On Tue, Mar 15, 2005 at 02:40:25PM -0700, Warren Young wrote:
> Chris Frey wrote:
> >I find it confusing that the major version of the library is 4,
> There's precedent. The MySQL C API library I use is version 12, for
Ok, that explains why this scheme was chosen.
> >doesn't tell the administrator anything useful.
> Under RPM, you can say 'rpm -qf /usr/lib/libmysqlpp.so.4' and get
> 'mysql++-1.7.31' back. Other package systems I've used have a way to
> ask what package owns a particular file, too.
I knew that, but I still like the libraries themselves to have that info.
An entire package management system shouldn't be required for such
basic info. :-)
> >Multiple versions at once is an administration feature, and would make
> >a lot of sense when 1.8, 1.9, etc are released so that stable and dev
> >versions could be run at the same time.
> I'm uncomfortable going backwards in version numbers at this point. If
> versions 4 and 1.8 are installed, g++ will try to link against version 4
> when building the binary.
g++ has no logic in it for version numbers. It doesn't know the
difference between 4 and 1.8. It looks at the libmysqlpp.so link,
and uses whatever that points to.
So the administrator or package system chooses which lib is used for
development (and the package management system (RPM, etc) should "know"
which version number is newer and set it appropriately).
As a test, to make sure I still understood this correctly :-) I deleted
my /usr/lib/libmysqlpp.so link, and reran ldconfig. The link was not
recreated, which indicates that it is governed by the installation,
and/or the administrator. And really, only the admin/package system knows
where this link should point.
ldconfig did know how to rebuild libmysqlpp.so.4 to make it point to
libmysqlpp.4.0.0, so perhaps my "1.8" idea needs some more thought,
but g++ is not a reason in itself to avoid moving from 4 to 1.8.
After reading part of the shared library howto, I withdraw my
"1.8" suggestion, since it seems it would break conventions. ldconfig
doesn't know how to deal with it automatically, so we'd have to do it
> In any case, I'm not really asking about having both 1.8 vs. 1.9
> libraries installed. Presumably there's an ABI change between those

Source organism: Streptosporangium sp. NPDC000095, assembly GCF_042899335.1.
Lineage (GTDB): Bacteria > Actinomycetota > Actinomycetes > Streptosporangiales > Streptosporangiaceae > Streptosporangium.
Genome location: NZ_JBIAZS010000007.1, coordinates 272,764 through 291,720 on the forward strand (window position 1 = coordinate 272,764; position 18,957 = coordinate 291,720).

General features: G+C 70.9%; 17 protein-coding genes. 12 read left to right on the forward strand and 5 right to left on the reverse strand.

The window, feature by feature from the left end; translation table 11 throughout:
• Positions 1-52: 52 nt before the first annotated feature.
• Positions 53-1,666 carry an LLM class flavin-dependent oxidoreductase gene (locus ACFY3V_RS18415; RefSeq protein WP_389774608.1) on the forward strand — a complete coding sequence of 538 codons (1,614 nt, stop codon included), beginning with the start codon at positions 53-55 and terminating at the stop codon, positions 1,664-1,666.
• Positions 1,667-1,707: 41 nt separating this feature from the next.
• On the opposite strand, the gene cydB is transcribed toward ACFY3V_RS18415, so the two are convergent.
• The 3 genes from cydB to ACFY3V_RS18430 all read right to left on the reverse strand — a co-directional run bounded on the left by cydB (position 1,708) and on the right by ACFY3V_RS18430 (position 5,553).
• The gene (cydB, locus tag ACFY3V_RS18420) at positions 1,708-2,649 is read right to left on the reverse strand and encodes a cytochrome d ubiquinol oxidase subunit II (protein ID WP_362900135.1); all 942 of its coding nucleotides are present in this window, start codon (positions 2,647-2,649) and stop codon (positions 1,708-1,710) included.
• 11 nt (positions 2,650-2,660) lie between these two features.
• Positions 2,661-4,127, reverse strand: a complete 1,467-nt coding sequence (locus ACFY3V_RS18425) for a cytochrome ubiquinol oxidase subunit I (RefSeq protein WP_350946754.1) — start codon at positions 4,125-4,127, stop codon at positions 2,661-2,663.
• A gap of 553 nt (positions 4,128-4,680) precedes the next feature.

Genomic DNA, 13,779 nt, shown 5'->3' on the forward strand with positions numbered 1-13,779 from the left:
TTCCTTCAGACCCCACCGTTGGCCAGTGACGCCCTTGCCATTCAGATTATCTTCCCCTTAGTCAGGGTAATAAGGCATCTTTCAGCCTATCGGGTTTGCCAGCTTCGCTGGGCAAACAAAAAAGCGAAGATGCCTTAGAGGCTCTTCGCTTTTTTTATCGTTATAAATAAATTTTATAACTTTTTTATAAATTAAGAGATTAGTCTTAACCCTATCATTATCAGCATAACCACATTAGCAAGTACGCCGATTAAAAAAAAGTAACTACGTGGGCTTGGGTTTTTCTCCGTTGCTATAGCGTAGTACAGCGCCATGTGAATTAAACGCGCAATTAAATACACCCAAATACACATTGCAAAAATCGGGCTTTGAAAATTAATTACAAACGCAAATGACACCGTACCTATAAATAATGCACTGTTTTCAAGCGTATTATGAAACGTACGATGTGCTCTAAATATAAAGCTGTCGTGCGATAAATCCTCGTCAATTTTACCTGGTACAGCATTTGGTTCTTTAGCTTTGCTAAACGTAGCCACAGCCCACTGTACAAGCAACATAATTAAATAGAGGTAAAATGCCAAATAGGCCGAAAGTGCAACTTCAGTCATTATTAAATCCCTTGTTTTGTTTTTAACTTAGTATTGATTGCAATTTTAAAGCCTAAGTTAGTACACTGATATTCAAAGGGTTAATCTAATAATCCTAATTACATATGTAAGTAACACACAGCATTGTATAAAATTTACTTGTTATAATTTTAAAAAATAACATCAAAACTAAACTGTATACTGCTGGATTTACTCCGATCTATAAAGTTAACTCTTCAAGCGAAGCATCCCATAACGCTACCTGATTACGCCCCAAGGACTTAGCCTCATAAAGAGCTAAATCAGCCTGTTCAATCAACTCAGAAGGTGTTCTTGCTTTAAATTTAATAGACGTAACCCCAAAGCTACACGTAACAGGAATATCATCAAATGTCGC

> two, so under the current scheme they'd get different library names, so
> you could still install the new one without needing to relink old binaries.
Different name, as in "libmysqlpp-dev"? Or did you mean a new number, like 5?
> Ignoring the v4 vs. v1.x issue, what I'm really asking is, is there any
> point in having both libmysqlpp.so.1.7.31 and libmysqlpp.so.1.7.32
> installed? That's the situation that causes overhead for each release,
> and which has no value unless you make the effort to link against a
> specific point release. I can make libtool use these version numbers,
> but unless a program is linked specifically to one point release,
> there's little point in making the effort.
I don't think there's any need for it in the current stable release, but
I think now (the next dev cycle) is the time to do it before lib numbers
rise any higher and pollute possible namespace.
The '4' looks hideous to me, since it conveys no meaning, but the
practicalities of shared library management are conspiring against me,
and it does make sense from the ABI viewpoint.
Conventions indicate that the version numbers stand for:
<ABI version>.<minor version>.<release count>
libmysqlpp.so -> libmysqlpp.so.1
libmysqlpp.so.1 -> libmysqlpp.so.1.7.32
libmysqlpp1.so -> libmysqlpp1.so.7
libmysqlpp1.so.7 -> libmysqlpp1.so.7.32
libmysqlpp.so -> libmysqlpp.so.4
libmysqlpp.so.4 -> libmysqlpp.4.0.0
If the '1' in 1.7.32 represented the stable ABI, this would make
a lot of sense for library versioning. It would put a significant
freeze on what changes are allowed in stable releases though.
I like option #1 or #2.
This gives developers and admins full flexibility in the number and variety
of mysql++ versions on a system, and would hopefully reduce the number of
segfaults and library problems people have. (doubtful, but I hope)
Plus, it provides a clear upgrade versioning path. With '4', I don't know
what comes next for the dev cycle. 5? 6? Are ABI changes allowed in
the stable release? If so, does it become 5 if dev is already using it?
> >It's all just symlinks anyway:
> Yes, but those symlinks are maintained by ldconfig on a Linux system. I
> have no control over them. I could make my own symlinks, but then I'm
> fighting the system.
As shown above, ldconfig only updates the soname (*.so.#). The dev
links (*.so) are controlled by the install process (which in mysql++'s case,
it's controlled by the Makefiles). There could be special logic in the
RPM to handle arbitration if needed.
> >Perhaps a jump in version to an even number for the next stable release
> >would make things look more like the kernel. :-)
> ...except that they just abandoned the whole even/odd thing. :)
As you can tell, I like logical version numbers! :-) It's a sad situation
in kernel land.
Thanks for the patience in reading all this,